You should use hyaluronic acid after retinol. And to maximise the benefits, you should use retinol first and then wait at least 30 minutes before applying hyaluronic acid.
Acids and retinol don't always work well together. But, you can use both in your skin care routine, as long as you apply them at the right times, in the right order, to minimise irritation and achieve the best results.
Always apply Retinol products at night, as sunlight can diminish their power. If you're a prescription-strength user, use Retinol as the first layer on your skin after washing your face with a cleansing cream and before applying your anti-aging moisturizer.
For prescription retinols, you'll typically apply this step onto dry skin before your moisturizer—but always check with your dermatologist. You may be advised to use it after a moisturizer, which buffers the retinol and lessens risk of irritation.
It's perfectly safe and okay to use hyaluronic acid and retinol together. Using skin care products that contain these ingredients together shouldn't cause any interactions or side effects. Hyaluronic acid and retinol are one of the most popular skin care combinations.
Don't Mix: Retinol with vitamin C, benzoyl peroxide, and AHA/BHA acids. AHA and BHA acids are exfoliating, which can dry out skin and cause further irritation if your skincare routine already includes retinol. As for benzoyl peroxide and retinol, they cancel each other out.
Pairing the two ingredients is safe and can make retinol easier to use. Niacinamide helps hydrate the skin, which reduces the risk of irritation caused by retinol. Niacinamide and retinol can be combined in one product or used as separate products.
Retinol is best applied at night, since it can increase your skin's sensitivity to the sun. When you do go outside, be sure to use sunscreen to protect your face. Also, keep in mind that you don't need to use retinol on a daily basis for it to be effective at treating acne. Two to three times per week may be enough.
According to skincare guru and best-selling author, Caroline Hirons, you should allow 20 plus minutes before moving on to the next step of your routine.
Using niacinamide before retinol works well. So does combining them into one product. A 2016 study found that a product containing retinol, niacinamide, hexylresorcinol, and resveratrol improved fine lines, sallowness, wrinkling, hyperpigmentation, and skin tone.
No matter which form you choose to incorporate your hyaluronic acid, it should be close to the final step in your routine. If you are using it in serum form, you'll apply it immediately after your retinol. If it is part of your moisturizer, it will be your last step.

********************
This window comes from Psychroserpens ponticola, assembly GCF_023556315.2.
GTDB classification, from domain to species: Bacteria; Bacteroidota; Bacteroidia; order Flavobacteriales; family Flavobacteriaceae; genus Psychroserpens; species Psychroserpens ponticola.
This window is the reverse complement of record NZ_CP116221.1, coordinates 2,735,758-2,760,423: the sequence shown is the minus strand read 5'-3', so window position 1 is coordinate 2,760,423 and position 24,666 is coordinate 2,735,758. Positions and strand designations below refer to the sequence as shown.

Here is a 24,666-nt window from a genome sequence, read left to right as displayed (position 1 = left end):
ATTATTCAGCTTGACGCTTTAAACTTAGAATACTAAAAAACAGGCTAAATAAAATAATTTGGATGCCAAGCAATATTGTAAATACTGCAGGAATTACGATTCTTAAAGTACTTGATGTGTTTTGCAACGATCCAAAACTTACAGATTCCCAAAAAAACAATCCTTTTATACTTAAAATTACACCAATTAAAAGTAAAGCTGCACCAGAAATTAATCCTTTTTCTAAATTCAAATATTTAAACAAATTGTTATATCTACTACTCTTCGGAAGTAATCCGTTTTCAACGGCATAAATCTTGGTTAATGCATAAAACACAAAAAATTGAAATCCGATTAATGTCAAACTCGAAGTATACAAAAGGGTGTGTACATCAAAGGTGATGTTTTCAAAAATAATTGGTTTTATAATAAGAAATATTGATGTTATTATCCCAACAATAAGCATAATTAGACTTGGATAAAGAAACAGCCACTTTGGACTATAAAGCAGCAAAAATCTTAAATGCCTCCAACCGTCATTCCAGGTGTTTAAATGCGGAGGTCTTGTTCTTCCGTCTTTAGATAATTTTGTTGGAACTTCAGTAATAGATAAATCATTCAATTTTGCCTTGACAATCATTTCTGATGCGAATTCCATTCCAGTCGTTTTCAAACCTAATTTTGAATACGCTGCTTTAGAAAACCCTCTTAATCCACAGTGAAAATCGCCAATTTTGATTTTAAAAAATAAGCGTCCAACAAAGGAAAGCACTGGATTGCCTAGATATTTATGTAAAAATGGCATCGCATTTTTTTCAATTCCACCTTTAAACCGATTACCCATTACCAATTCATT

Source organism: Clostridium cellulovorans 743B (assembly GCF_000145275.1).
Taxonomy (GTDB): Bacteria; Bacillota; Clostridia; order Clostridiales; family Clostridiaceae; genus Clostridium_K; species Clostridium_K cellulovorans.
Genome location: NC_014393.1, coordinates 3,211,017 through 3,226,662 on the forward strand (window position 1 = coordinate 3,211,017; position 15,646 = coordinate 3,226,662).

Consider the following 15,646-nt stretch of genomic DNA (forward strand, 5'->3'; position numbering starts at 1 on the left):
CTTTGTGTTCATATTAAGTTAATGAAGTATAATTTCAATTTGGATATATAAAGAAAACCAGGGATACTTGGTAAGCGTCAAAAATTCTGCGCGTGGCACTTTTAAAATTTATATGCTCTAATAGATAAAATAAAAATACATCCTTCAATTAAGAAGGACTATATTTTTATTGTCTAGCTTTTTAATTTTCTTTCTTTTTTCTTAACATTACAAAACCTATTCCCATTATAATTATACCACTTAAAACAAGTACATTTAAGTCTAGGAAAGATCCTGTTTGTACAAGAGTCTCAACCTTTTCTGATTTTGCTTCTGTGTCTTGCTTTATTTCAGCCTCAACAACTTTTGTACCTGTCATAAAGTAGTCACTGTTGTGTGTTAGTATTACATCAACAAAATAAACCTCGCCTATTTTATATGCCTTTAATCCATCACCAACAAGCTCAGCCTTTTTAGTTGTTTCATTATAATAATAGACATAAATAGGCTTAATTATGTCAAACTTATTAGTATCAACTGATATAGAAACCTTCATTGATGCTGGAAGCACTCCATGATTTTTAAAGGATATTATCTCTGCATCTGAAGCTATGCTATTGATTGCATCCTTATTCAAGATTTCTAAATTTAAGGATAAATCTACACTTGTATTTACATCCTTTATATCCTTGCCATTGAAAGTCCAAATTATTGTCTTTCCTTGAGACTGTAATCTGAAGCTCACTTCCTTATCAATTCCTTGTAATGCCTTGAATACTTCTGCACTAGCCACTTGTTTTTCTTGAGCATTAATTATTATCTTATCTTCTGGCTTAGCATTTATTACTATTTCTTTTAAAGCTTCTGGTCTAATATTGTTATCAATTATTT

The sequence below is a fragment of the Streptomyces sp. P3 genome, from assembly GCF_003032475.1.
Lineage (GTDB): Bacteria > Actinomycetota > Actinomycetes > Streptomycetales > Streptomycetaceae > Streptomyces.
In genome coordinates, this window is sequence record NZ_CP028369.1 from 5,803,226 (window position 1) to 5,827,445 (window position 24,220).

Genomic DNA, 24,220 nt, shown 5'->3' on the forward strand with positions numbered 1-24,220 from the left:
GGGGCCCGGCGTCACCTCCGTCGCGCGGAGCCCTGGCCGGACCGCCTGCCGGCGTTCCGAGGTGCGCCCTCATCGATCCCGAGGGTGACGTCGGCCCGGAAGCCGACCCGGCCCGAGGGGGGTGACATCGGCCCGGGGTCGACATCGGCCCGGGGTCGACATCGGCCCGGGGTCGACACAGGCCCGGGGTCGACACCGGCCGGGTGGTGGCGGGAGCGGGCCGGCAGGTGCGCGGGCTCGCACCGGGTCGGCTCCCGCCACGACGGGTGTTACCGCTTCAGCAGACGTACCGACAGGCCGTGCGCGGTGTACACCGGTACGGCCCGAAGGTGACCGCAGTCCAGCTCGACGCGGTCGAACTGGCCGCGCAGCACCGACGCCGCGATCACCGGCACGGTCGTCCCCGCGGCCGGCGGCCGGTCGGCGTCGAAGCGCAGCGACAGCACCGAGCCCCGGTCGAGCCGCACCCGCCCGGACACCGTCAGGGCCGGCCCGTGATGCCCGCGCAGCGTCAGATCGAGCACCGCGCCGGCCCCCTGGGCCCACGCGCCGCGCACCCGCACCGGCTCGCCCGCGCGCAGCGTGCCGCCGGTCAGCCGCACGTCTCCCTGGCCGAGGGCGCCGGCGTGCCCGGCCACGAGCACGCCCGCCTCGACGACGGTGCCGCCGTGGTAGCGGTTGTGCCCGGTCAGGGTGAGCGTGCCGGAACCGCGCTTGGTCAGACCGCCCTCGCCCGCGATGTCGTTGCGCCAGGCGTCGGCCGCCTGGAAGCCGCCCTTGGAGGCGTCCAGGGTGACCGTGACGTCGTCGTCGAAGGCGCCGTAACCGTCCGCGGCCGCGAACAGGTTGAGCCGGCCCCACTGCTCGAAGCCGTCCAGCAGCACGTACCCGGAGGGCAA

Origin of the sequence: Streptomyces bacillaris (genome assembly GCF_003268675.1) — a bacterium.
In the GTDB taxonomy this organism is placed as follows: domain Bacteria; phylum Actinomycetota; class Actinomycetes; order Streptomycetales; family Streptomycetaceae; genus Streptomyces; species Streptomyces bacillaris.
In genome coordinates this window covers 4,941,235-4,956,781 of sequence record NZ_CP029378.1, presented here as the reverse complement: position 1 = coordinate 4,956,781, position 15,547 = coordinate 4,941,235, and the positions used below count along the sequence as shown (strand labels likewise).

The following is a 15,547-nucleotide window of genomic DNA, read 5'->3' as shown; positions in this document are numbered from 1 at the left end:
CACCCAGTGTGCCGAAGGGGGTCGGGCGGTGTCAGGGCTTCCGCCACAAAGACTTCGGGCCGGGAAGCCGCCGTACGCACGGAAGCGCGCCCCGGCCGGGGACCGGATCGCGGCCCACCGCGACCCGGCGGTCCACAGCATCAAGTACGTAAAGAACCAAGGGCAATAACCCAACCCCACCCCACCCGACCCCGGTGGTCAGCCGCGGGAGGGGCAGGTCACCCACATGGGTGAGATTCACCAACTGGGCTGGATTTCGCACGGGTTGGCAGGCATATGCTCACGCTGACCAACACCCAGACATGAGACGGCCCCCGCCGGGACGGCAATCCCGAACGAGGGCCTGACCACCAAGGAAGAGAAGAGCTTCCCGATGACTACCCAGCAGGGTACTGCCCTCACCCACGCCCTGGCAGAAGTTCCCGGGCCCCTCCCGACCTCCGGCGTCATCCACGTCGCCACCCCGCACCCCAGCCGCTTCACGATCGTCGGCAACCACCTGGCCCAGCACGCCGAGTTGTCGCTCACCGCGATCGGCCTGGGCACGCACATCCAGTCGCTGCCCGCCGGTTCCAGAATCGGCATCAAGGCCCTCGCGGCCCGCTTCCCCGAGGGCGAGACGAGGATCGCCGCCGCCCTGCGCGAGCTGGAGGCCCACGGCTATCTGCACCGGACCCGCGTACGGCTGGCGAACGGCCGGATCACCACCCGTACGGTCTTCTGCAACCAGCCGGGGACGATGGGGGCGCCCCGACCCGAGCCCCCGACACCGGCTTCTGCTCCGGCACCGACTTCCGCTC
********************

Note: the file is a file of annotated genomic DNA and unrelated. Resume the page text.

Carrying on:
And washing your face is necessary to remove any retinol or AHAs you wore overnight. Bottom line: Not washing your face in the morning is a mistake. A thorough a.m. cleanse ensures your products will work like they're supposed to.
There is no hard and fast rule about using retinol or moisturizer first. The order you apply it in depends on the actual product you're using. Retinol can be included in all sorts of different formulas, such as retinol creams and retinol serums, and how you apply them will vary.
Generally, it takes a few weeks to see results, but some OTC options may require months of regular use. Most dermatologists said you'll need to use retinol for a few weeks before you see results, but you should see improvements by 12 weeks with most products.
Niacinamide and retinol can be used together with a five-minute gap between application but are likely to be just as effective if you use them at separate times of the day.
Hyaluronic Acid and Niacinamide
These water-based treatments are a great pair and are made for all skin types — especially babes with dry, acne-prone skin. You'll find niacinamide, a form of vitamin B3, in my Rewind Retinol Serum. Use hyaluronic acid first, followed by my retinol for the best results.
Norwalk, CT, dermatologist Deanne Mraz Robinson, MD, stresses these ingredients are great when they hit your skin solo, but a definite no-no when applied together. “A mixture of retinoids/retinols with alphahydroxy acids, like glycol, can lead to extreme irritation and redness.”
AHAs and BHAs, such as glycolic, salicylic, and lactic acids should never be used with Vitamin C. Vitamin C is an acid, too, and is unstable, so the pH balance will be thrown off by layering these ingredients together and might as well be useless.
Two of the most common products used to keep skin in excellent condition are hyaluronic acid and retinol. What should a person use between hyaluronic acid or retinol? Hyaluronic acid is best if they're looking to moisturize dry skin, while retinol works better by encouraging better skin by boosting collagen production.
“This will make your skin look older and accentuate wrinkles” — which is probably not what you're going for when you start using the stuff. And there's no question that retinol makes your skin more sensitive to the sun.
Can you use retinol and glycolic acid at the same time? Yes and no. You can use them at different times on the same day if your skin can tolerate it, but generally speaking it's best to alternate days to avoid sensitivity.